Also, the Bank of Heaven has a long-term policy that will survive the Crunch when it comes.  Death does not bring an end to its policies. Instead the policy holders will discover that the Bank has achieved high earnings on their behalf and they are now rich beyond calculation. Each one of them receives a crown and an eternal inheritance.

The customers of this bank are involved often in its affairs. Each time that they come to speak to the Owner or to the Manager (in prayer) their account increases in value. Out of their resources, they give to the customer what he or she asks for – commodities such as love, joy, peace, strength – and these goods help increase the contents of the customer’s account. Further, the Bank has a rewards scheme – every time that an existing customer manages to get a new customer (evangelism), both of them receive an additional amount into their account. A third policy of the bank is that if a customer shares what he has with another customer, then he will receive a reward for his generosity. In fact, this is the striking feature of all the customers of the Bank of Heaven – they are marked by generosity.

Which bank are you investing in today?

Saturday, 16 November 2013

Treasures not in heaven (Matt. 6:19-21)

Jesus continues to address the issue of the priorities of his disciples. He has already taught them about priorities in the spiritual disciplines of almsgiving, prayer and fasting, which is to seek the approval of God and not to be concerned about the opinions of humans. In other words, he is demanding that his disciples will not be guilty of hypocrisy.

The Saviour turns the attention of his disciples to the issue of accumulating possessions and other treasures. In particular he speaks concerning the danger of covetousness. Covetousness reveals itself in many ways. Yet basically it is an attitude that is earthly-centred and self-centred (Jesus does only say here that we are not to lay up treasures on earth; he also says that we are not to lay up treasures for ourselves on earth). Its assessment of what is valuable is deduced from what is regarded as important by the world. We can see one aspect of covetousness in the wrong practices that Jesus has just condemned. The religious leaders of Israel coveted the plaudits of their fellow humans.

Of course, we are not to assume that Jesus is saying that his followers should not have any earthly wealth. We know that many individuals in the Bible were wealthy. Yet riches and other possessions require those who have them to be careful regarding them. 

I suppose we could say that the Saviour here is like a financial adviser. We go to such a person to get advice for our lending and for our savings. Such a person will point out the downsides of investing in one bank or company and the benefits of putting our assets in another bank or company. Jesus says that the institution called the Bank of Earth is very insecure whereas the establishment called the Bank of Heaven is totally secure.

The manager of the Bank of Earth looks like a very charming person and he is always ready with his advice. His name is Mr. Devil, and he is marked by an inability to tell the truth. Nevertheless there is a permanent queue outside his office composed of individuals who want to strike it rich in this world. On the walls of the corridors outside his office are many posters indicating the variety of riches that he promises to provide. They highlight the range of pleasures that we could enjoy if we follow his advice and use our assets according to his suggestions. There is a policy for every type of person, suitably adjusted to their personal tastes and interests.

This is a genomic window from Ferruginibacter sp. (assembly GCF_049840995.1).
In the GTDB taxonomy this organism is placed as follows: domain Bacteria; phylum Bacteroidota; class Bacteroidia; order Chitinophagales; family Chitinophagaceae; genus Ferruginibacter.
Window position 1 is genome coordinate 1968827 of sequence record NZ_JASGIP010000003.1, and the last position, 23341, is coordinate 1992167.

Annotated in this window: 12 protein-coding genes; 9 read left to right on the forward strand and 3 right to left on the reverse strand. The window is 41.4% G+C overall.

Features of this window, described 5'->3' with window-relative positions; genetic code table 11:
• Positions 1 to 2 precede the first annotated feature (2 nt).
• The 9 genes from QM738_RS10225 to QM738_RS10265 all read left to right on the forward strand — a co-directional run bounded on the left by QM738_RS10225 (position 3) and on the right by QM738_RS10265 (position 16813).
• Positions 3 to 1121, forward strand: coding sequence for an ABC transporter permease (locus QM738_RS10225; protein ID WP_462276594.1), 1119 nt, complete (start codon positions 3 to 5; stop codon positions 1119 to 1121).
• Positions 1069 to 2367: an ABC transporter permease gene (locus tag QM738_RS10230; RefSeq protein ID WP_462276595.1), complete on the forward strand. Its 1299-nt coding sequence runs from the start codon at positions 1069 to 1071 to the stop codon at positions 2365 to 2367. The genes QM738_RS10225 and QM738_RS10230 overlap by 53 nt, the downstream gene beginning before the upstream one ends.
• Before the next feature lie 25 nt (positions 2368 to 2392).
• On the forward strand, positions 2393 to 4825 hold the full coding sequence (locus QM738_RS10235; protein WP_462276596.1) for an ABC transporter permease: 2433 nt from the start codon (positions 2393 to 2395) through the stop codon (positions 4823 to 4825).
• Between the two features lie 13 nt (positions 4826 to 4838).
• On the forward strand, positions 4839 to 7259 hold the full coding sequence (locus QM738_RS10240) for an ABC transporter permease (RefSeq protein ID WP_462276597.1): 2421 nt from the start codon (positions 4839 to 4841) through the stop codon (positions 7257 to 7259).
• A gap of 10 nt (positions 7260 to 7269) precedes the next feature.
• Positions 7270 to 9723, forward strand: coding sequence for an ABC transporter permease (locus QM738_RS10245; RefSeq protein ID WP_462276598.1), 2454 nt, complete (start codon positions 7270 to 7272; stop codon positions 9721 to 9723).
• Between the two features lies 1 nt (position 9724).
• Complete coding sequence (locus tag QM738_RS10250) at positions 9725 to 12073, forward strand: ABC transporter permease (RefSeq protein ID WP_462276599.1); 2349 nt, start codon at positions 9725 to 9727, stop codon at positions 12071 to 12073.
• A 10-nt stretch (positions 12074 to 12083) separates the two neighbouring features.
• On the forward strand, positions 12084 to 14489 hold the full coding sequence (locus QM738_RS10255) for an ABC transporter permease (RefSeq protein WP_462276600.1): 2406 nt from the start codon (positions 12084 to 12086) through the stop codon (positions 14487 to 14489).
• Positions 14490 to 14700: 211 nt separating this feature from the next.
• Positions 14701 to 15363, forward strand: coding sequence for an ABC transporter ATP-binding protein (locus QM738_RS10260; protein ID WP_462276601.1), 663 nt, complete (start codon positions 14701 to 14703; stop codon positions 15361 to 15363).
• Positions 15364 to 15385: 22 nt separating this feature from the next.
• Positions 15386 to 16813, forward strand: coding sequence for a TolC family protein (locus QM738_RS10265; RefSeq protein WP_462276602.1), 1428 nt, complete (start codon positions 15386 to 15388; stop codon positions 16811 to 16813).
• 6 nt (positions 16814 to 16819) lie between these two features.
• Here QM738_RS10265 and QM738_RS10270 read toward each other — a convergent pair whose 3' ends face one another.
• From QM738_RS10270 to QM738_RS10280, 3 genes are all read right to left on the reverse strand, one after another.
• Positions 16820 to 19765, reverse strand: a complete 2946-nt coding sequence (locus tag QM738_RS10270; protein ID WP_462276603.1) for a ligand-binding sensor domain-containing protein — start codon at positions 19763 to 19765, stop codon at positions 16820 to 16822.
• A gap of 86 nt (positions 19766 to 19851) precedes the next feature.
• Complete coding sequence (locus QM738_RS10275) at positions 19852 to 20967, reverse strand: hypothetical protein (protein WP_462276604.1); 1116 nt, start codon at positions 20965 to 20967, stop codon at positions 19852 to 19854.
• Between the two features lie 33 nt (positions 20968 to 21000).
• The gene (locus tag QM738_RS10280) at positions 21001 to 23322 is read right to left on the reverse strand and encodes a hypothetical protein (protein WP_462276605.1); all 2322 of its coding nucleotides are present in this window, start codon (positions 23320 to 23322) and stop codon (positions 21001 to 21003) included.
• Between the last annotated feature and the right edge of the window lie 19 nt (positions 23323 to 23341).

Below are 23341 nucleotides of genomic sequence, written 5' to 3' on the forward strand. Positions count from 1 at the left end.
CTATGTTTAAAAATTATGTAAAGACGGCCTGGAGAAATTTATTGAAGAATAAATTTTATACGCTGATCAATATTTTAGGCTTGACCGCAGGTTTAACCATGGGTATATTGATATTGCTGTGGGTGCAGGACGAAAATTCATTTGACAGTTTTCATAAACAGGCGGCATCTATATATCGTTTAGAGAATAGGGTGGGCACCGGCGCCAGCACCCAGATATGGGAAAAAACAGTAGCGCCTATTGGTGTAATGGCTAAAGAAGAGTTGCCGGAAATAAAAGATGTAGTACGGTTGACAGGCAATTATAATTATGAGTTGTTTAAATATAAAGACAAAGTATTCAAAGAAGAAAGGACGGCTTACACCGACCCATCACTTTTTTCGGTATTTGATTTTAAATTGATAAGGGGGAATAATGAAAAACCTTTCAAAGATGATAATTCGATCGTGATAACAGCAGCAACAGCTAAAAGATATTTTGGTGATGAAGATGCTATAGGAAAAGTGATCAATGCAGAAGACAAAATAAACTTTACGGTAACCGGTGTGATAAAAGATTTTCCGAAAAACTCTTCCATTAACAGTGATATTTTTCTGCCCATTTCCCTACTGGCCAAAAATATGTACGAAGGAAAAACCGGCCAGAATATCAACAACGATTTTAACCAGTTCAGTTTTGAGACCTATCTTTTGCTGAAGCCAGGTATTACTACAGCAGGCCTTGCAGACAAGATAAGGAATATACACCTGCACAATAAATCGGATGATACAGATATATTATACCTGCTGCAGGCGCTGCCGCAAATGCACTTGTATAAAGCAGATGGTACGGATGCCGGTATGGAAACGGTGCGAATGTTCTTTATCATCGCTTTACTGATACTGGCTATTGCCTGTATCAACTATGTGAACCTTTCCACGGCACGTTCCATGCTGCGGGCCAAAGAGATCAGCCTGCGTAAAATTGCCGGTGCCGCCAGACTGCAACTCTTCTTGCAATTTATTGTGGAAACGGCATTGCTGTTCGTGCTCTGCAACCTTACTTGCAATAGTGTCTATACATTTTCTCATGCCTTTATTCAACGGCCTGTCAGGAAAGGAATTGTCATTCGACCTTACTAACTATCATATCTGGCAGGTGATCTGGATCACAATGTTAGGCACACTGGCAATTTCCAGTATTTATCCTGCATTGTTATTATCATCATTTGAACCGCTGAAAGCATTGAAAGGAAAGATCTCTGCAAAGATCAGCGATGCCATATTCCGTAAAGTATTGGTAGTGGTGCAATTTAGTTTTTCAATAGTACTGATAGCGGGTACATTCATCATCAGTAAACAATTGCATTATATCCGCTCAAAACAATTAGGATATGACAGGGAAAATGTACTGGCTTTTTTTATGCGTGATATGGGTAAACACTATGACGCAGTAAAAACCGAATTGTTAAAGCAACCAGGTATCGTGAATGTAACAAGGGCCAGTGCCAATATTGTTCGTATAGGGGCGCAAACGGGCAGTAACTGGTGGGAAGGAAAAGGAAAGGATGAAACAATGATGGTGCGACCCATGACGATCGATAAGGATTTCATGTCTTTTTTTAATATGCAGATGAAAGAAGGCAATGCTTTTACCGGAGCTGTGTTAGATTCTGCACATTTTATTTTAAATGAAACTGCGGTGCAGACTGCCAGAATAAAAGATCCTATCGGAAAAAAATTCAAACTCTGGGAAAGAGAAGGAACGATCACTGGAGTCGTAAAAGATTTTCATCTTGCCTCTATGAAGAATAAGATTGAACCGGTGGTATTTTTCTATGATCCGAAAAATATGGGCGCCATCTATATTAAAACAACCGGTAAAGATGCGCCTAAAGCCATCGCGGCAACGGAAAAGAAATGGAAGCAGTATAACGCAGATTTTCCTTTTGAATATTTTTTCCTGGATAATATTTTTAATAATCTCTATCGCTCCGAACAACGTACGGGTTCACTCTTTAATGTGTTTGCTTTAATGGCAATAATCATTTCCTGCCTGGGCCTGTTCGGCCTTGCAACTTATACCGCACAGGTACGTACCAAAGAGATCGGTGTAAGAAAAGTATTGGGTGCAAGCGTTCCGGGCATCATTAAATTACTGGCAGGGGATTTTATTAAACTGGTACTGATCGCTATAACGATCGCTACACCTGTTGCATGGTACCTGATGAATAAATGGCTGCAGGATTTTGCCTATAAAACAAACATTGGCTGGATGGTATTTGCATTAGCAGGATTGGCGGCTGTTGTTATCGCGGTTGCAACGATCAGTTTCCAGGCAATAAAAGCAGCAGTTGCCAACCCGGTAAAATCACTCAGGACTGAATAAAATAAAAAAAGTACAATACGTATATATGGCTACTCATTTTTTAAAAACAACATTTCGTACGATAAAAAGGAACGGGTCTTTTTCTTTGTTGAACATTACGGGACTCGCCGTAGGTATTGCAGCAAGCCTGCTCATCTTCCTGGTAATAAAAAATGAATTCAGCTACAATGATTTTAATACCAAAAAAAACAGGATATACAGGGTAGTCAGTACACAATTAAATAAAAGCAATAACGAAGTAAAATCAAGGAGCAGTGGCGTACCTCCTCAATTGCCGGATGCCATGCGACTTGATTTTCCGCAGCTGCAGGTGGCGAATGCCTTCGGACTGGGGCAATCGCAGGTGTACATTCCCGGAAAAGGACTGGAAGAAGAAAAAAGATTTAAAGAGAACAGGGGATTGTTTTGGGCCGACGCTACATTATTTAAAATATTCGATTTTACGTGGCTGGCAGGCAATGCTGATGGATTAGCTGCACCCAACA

Yet upon closer examination, there are several important defects in this bank. Jesus states some of these defects. First, this bank is full of rogue traders, some of whom work in the bank and some of whom are trying to steal its assets. Strangely, both those working in the bank and those stealing from the bank are employees of the manager. The aims of these rogue traders is to make every customer of the bank into a pauper. They work twenty-four hours a day, seven days a week, and don’t take any holidays. Although the people in the queue may think the staff are very busy, they don’t realise that they are busy impoverishing those who previously stood in the queue. In fact, if a person stays with this bank, he will eventually lose his soul.

A second defect of the bank’s policies is the short-sighted nature of the terms of each one. None of them offer the potential clients a long-term investment of more than a few decades. The policies cannot survive a particular crisis that is ahead of each of the clients, a credit crunch which is called Death. This bank has no answers for this situation, in fact it does not care that its clients will face total ruin when that moment comes. It cannot even guarantee that its clients, once they adopt one of the policies, will be able to enjoy them for one day because, for all they know, the Crunch for them be come very soon. As far as the customers of this bank are concerned, it is impossible to have a prosperous future after the Crunch. Each one of them will be a pauper for ever.

A third defect of the bank’s policies is the negative effect they have on the customers. Instead of giving to the investors a sense of security, they receive a sense of unease with how their assets are being handled, of disappointment with the returns, of trepidation about the future, of concern as they realise their investments are locked into a process that is destroying them. The prospects that at one time seemed to promise so much evaporate, leaving dissatisfaction and dismay in the outlook of the investors as their policies draw near to maturation.

What about the Bank of Heaven? We will think about it tomorrow.